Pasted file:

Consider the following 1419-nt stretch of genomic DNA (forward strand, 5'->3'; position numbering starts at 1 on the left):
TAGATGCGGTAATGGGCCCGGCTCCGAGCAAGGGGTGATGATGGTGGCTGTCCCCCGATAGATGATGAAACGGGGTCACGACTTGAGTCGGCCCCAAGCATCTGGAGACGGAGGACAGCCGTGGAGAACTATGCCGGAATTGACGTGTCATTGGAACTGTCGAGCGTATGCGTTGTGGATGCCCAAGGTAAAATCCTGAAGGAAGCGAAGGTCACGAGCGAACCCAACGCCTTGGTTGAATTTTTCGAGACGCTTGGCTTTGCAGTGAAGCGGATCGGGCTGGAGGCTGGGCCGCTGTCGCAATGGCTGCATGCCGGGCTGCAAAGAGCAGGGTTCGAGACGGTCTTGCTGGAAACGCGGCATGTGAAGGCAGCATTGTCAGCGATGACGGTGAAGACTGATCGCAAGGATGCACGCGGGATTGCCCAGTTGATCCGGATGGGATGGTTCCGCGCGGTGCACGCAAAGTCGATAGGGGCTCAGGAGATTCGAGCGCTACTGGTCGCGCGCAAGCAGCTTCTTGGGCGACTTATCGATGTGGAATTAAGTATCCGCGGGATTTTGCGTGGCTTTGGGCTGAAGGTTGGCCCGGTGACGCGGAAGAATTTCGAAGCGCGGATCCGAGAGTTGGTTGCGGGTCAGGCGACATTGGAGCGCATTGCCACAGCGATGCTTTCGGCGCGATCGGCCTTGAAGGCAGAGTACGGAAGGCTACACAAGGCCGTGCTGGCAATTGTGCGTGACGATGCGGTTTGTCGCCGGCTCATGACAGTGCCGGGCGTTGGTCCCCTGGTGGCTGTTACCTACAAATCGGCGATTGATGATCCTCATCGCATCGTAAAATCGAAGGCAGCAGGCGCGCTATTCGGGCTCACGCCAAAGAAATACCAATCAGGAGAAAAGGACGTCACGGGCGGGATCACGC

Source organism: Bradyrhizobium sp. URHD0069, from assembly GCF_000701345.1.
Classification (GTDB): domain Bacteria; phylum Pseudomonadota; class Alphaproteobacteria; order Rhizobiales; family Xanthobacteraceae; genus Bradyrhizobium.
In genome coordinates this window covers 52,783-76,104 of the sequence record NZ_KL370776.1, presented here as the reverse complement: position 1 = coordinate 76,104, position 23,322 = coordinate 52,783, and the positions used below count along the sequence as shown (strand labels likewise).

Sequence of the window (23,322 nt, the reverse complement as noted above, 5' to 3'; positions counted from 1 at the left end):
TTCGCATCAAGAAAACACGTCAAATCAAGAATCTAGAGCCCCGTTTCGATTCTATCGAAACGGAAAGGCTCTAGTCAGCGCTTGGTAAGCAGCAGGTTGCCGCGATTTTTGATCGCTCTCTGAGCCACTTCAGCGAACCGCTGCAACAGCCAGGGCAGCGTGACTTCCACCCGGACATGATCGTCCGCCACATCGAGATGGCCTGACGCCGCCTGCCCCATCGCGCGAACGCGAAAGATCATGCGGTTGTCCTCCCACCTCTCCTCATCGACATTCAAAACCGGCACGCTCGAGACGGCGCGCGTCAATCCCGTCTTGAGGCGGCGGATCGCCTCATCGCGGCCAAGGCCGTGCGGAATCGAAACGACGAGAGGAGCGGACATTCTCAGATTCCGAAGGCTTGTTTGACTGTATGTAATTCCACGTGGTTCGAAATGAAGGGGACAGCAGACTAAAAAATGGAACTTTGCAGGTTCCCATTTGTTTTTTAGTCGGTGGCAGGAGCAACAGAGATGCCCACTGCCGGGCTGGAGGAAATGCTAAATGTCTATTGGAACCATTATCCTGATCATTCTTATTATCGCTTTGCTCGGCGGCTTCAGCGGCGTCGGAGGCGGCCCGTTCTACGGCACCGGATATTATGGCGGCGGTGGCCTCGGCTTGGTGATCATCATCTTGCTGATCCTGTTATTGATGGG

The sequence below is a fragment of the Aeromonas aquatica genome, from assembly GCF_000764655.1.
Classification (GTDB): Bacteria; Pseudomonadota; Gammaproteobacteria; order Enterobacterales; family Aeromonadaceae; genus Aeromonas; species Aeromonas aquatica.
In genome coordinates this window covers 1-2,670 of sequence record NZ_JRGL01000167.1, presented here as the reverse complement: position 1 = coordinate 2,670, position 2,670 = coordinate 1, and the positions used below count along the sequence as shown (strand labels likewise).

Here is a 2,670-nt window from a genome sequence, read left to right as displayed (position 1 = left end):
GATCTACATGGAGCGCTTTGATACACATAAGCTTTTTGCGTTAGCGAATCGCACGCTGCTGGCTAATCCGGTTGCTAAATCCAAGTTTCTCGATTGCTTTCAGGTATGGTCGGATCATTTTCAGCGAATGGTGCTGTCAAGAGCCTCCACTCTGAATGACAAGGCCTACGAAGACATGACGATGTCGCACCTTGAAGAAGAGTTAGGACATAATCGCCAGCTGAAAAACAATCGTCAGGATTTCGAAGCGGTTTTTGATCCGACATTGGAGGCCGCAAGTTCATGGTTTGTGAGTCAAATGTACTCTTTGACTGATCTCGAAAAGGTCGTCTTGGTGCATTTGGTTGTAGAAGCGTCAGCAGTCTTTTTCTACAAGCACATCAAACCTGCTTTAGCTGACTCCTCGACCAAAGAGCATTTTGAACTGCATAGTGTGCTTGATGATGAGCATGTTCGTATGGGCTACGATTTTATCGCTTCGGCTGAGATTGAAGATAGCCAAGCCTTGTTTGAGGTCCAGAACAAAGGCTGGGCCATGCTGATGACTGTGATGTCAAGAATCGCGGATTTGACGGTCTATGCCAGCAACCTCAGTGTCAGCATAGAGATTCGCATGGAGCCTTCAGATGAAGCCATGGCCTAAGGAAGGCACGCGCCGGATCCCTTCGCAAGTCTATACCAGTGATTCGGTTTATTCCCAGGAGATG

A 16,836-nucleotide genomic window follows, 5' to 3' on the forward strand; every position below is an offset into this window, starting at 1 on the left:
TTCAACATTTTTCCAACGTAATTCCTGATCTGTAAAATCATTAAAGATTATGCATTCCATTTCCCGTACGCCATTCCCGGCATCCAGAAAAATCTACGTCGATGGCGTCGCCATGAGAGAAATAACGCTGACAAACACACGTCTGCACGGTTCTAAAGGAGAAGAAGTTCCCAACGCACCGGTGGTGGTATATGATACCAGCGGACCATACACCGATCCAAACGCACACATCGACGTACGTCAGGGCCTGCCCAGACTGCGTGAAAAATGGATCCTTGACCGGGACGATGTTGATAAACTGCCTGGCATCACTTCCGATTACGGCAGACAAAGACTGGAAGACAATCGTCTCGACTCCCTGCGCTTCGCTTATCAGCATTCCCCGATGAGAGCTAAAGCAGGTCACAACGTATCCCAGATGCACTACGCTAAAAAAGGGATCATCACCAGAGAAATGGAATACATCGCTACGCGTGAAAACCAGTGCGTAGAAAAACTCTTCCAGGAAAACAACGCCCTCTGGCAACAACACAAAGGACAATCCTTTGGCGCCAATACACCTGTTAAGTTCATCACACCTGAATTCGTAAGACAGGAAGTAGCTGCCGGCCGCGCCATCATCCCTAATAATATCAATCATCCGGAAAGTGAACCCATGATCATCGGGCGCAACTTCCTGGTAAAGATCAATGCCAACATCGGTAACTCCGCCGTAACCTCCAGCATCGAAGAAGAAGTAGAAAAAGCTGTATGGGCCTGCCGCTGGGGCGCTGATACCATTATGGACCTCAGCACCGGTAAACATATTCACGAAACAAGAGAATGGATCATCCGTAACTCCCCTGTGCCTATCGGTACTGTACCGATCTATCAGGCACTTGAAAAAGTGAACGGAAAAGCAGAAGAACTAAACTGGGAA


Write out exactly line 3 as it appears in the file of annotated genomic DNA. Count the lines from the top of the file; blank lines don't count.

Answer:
Source organism: Bradyrhizobium sp. URHD0069, from assembly GCF_000701345.1.